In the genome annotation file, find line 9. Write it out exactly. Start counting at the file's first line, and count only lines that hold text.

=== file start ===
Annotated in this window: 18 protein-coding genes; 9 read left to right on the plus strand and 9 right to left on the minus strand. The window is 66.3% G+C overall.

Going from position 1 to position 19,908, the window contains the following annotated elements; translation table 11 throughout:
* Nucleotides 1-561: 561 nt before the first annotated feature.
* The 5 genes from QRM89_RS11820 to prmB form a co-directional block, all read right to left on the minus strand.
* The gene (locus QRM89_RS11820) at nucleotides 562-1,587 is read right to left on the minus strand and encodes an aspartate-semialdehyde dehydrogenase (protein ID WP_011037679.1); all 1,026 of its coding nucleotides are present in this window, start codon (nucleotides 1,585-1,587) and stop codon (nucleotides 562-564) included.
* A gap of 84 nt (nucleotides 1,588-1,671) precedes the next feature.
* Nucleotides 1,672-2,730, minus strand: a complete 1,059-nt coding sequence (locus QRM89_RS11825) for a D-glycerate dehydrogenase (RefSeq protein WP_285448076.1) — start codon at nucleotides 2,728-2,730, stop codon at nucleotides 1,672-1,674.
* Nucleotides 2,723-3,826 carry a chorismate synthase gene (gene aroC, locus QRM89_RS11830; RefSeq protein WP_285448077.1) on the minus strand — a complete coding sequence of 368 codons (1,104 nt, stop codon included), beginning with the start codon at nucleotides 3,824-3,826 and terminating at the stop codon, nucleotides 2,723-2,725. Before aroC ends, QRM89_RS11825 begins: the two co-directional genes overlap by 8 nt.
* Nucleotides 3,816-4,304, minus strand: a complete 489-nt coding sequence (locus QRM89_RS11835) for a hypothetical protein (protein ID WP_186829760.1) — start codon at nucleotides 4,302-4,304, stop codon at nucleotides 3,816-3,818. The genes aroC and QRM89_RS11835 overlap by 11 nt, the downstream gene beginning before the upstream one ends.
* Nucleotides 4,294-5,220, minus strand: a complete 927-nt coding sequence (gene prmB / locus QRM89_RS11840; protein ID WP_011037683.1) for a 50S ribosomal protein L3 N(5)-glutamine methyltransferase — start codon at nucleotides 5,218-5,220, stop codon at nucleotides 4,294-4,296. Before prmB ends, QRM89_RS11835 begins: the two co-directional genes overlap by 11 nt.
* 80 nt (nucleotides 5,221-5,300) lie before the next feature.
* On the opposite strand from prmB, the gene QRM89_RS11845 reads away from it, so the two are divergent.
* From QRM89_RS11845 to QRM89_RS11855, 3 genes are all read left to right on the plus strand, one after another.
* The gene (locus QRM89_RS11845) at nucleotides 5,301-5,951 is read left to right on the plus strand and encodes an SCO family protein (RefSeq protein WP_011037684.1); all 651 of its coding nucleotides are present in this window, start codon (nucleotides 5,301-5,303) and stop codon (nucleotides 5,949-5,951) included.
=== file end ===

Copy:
* Nucleotides 3,816-4,304, minus strand: a complete 489-nt coding sequence (locus QRM89_RS11835) for a hypothetical protein (protein ID WP_186829760.1) — start codon at nucleotides 4,302-4,304, stop codon at nucleotides 3,816-3,818. The genes aroC and QRM89_RS11835 overlap by 11 nt, the downstream gene beginning before the upstream one ends.